Slow Medicine (ˈslō me-də-sən). The practice of medicine in which one is careful in interviewing (and examining) patients, careful to balance benefit and harms of diagnostic and therapeutic interventions, slow to intervene when symptoms are undifferentiated, committed to observation as an important diagnostic and therapeutic strategy and skeptical of newly introduced diagnostic tests and therapies. Although Slow Medicine might incidentally reduce costs of medical care, cost does not drive decision making but rather the drive is an effort to provide the best and safest medical care possible.
"Slow Medicine" may be about to catch on fast.
It began as thousands of emails over the years between Cambridge Health Alliance primary care doctor Pieter Cohen and Dr. Michael Hochman of Altamed Health in Los Angeles, debating and interpreting the latest medical literature. First just back-and-forths with each other, then shared more broadly with colleagues.
The focus might be their take on colon cancer screening, or spinal manipulation for sciatica, or how to treat mild high blood pressure. Their writings were opinionated but always data-driven, and clear on how that data could or should be translated into real-world medical action.
It was good stuff, by doctors and for doctors but much of it also suitable for the lay public. (CommonHealth quoted from a "Slow Medicine" message in this post on lung cancer screening for smokers.) The list of willing "Slow Medicine" email-recipients swelled; it added a Facebook page; and now, as of this weekend, it has gone national: On NPR's Shots blog, in a post by Dr. John Henning Schumann, host of Public Radio Tulsa's "Medical Matters," titled "If Slow Is Good For Food, Why Not Medicine?"
Maybe you've heard about the slow food movement. Maybe you're a devotee.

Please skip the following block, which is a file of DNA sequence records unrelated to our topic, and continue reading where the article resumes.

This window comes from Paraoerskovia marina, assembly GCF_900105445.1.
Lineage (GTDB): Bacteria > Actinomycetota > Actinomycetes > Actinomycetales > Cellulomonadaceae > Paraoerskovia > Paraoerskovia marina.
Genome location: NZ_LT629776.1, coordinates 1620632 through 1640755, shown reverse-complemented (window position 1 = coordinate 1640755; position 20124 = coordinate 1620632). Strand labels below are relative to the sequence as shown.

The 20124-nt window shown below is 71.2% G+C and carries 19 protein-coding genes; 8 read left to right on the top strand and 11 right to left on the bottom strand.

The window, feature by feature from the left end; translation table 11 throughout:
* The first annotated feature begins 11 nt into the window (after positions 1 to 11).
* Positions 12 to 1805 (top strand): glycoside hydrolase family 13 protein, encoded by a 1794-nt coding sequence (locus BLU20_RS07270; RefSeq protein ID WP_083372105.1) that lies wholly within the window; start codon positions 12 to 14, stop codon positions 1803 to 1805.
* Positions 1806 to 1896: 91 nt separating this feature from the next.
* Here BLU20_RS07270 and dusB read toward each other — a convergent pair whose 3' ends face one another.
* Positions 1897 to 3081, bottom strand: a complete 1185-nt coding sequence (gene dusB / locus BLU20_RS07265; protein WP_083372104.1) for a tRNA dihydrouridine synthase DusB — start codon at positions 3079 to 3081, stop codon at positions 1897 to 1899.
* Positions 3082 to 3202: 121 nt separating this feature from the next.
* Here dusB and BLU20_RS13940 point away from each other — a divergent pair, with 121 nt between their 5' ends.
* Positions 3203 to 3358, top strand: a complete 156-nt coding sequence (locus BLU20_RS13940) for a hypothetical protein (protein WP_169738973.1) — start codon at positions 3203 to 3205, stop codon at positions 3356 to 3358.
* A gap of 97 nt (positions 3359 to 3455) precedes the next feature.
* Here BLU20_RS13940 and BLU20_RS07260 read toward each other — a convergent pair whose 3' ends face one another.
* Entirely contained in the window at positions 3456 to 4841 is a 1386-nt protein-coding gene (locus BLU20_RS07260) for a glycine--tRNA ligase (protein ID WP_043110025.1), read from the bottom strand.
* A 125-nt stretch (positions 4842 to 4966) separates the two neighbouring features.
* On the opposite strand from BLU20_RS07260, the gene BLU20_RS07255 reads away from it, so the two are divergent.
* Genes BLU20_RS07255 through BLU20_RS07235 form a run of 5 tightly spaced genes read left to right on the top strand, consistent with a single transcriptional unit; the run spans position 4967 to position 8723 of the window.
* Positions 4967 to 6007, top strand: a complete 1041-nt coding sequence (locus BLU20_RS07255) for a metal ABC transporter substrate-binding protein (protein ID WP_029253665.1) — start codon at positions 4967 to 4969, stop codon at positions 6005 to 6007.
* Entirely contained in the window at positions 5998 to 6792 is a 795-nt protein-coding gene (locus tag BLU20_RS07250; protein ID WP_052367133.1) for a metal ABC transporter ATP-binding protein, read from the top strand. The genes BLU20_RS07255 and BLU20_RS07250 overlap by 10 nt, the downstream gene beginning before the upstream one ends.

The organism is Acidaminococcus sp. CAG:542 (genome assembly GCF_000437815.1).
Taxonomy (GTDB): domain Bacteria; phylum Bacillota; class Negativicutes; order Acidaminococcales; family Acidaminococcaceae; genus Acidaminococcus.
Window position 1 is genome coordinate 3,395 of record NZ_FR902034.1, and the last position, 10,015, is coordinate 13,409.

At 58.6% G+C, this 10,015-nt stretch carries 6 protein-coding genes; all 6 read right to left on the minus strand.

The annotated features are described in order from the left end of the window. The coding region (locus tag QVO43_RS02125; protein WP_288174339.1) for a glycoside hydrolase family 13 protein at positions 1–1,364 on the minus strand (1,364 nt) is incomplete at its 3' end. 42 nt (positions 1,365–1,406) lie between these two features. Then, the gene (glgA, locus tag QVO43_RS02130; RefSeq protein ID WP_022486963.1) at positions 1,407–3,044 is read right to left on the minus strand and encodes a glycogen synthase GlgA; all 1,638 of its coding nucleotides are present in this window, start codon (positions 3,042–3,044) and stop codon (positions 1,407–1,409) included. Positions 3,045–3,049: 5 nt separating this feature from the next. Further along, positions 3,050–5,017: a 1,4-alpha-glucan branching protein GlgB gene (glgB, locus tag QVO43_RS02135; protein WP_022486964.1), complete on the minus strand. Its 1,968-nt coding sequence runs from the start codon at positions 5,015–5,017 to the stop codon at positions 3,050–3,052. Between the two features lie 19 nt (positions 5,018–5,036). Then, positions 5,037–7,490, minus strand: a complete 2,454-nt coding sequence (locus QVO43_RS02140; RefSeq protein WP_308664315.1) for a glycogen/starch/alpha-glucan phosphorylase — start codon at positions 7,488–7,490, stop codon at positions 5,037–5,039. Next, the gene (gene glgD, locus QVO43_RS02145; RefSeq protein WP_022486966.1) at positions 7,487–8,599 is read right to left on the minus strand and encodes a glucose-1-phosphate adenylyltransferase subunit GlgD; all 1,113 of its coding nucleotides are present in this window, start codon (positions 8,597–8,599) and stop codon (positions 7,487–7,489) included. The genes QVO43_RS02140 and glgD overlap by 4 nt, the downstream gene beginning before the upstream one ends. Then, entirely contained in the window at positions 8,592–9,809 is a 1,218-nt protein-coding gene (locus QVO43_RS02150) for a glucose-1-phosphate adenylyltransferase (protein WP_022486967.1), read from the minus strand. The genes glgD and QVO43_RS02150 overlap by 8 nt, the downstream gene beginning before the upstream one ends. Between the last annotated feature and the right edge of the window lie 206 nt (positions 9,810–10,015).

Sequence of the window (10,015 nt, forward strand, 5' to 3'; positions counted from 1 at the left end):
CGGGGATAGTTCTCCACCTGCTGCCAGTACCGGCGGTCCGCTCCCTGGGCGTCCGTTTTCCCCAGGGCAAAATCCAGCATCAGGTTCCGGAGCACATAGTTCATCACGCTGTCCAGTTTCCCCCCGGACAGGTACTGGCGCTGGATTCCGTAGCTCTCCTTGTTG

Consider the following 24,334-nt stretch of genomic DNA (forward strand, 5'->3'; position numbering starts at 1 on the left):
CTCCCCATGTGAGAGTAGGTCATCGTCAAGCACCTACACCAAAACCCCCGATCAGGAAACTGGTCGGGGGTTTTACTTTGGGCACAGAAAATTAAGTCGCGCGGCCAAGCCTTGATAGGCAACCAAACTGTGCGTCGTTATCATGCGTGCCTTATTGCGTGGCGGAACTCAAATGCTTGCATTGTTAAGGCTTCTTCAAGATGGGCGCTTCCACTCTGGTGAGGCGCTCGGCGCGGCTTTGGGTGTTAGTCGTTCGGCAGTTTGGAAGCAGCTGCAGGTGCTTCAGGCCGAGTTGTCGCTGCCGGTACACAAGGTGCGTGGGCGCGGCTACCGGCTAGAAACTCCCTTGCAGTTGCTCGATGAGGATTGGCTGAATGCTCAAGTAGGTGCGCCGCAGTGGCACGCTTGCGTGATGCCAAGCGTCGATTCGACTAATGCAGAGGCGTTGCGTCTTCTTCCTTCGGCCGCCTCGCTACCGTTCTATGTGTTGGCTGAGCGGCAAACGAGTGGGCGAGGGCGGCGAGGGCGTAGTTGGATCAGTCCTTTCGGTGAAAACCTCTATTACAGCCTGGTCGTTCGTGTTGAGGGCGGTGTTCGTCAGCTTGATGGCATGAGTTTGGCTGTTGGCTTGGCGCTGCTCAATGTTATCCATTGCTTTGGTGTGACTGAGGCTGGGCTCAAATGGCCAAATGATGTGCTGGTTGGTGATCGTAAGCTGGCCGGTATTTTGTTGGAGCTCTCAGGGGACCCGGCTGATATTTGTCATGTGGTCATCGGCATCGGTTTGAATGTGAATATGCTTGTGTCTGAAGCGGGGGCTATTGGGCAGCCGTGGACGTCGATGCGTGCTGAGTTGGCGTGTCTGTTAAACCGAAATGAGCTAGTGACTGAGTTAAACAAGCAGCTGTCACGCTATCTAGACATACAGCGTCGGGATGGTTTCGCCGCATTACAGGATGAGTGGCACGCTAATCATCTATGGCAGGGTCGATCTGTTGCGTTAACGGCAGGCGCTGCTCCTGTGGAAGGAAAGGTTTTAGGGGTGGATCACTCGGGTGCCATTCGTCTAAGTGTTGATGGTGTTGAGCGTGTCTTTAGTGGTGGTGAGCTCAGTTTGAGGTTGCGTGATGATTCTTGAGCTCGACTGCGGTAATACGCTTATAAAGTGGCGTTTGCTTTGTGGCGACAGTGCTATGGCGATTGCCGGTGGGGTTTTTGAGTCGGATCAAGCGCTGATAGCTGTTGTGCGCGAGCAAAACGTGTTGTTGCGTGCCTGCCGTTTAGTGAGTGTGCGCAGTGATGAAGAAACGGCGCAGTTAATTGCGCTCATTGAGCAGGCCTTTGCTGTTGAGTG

The idea is that cooking, nutrition and eating should be intentional, mindful and substantive. Avoid fast food and highly processed grub. For the slow food set, the process is as important as the product.
Now I'm seeing a medical version of slow food. The concept is bubbling up in response to industrialized, hypertechnological and often unnecessary medical care that drives up costs and leaves both doctors and patients frazzled.
And about Drs. Cohen and Hochman's brand of Slow Medicine:
In searching for ways to teach the essence of slow medicine to new doctors, I was fortunate to come across what is perhaps its newest flavor: a running correspondence from two physicians driven to find hard evidence for the best approaches to medical practice. Their emails have sparked a nationwide conversation among doctors about costs, the limits of scientific proof and — yes — the art of medicine.
The emails between doctors, Pieter Cohen, the mentor, and Michael Hochman, his protege, became fodder for weekly roundups sent to their department's trainees at the Cambridge Health Alliance in Massachusetts. The doctors analyze important journal articles, comment on new findings in the context of established medical knowledge and share wisdom.
Cohen, a natural skeptic, always asks how doctors should decide whether or not to incorporate something new into their practices.
I find myself agreeing with their email recommendations frequently. Yet they seek thoughtful discussion, not ironclad uniformity. In fact, Cohen and Hochman often take issue with national guidelines when they see opinions trample science. Moreover, as generalists, their ideas counter the biases of both subspecialists and industry — two groups that typically tend to favor more medical intervention.
Schumann writes that he's "savoring this growing movement, adopting its wise examples in both my teaching and my practice."
Readers, have you experienced Slow Medicine? Or its opposite, perhaps?